By Tom McDermott and Robin Jovanovich
Mayor Josh Cohn was eager to share good news about a major thoroughfare at the April 24 City Council meeting: The City has received a $1.5 million grant to make pedestrian improvements on Forest Avenue. That moves Forest to the top of the paving list once the project has been designed and is ready to be put out to bid, which will likely mean in 2020.
For 2019, the City has budgeted $1.7 million for road repaving, but based on the presentation by Gordon Daring, managing director of VHB, Inc., the firm engaged five years ago to do a pavement management study and assisting City Engineer Ryan Coyne with this year’s road schedule, the picture is not entirely clear, and the need to send out requests for proposals is immediate.
VHB was asked at the previous Council meeting to come back with a refined plan that would cover a lot of neighborhood streets throughout the City. While Grace Church Street is high on the to-do list, it won’t be repaved until the Last Mile Project affecting streets close to I-95 until the project is completed.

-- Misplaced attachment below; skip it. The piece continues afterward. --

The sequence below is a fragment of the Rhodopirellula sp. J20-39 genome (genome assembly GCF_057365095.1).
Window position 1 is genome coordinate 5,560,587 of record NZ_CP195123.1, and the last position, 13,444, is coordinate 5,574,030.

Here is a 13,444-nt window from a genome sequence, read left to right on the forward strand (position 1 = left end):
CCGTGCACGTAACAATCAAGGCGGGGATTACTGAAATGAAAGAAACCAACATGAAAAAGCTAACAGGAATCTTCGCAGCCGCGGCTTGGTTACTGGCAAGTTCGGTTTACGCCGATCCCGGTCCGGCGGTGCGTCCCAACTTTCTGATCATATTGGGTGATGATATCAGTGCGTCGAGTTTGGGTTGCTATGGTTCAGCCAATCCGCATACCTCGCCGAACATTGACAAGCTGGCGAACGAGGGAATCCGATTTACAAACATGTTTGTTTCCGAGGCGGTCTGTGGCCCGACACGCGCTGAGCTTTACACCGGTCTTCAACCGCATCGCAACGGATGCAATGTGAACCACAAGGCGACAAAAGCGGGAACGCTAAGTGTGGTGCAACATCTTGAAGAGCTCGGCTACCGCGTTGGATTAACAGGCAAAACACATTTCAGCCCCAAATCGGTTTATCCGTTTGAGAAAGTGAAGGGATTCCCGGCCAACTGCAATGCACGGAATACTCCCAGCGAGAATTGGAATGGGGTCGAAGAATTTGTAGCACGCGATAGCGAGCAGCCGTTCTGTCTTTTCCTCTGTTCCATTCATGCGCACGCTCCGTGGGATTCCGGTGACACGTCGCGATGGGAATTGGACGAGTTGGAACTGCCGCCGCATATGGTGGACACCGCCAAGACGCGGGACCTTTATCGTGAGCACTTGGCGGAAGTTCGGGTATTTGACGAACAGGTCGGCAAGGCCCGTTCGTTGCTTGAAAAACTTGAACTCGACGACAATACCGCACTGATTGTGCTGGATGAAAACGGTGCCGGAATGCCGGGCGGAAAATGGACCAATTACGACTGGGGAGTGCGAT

Darling estimated that $1.5 million would be allocated for asphalt overlay, $100,000 for spot repairs, and $100,000 in crack sealing.
Barlow Lane, Greenhaven Road, Sonn Drive, Franklin and Roosevelt avenues were cited as among the roads most in need of work. He stressed that the final plan should be based on a continuity perspective.
Mayor Cohn restated the Council’s desire to distribute the improvements across town. “The whole town is crying out for better roads.”
Deputy Mayor Emily Hurd expressed her concern that the mapping software didn’t take into consideration the impact of construction on neighborhoods.
One resident in the audience noted that the data on the map was five years old and Councilman Richard Mecca noted that one of the streets denoted as one in great need of repaving was repaved two years ago.
In the end, the Council did not vote to give the go-ahead for any road resurfacing.
We wrote the Mayor and Deputy Mayor that night, encouraging the entire City Council to bike or drive to every street at the top of the repaving priority list, and compile an updated list.
Gordon Daring, managing director of VHB, Inc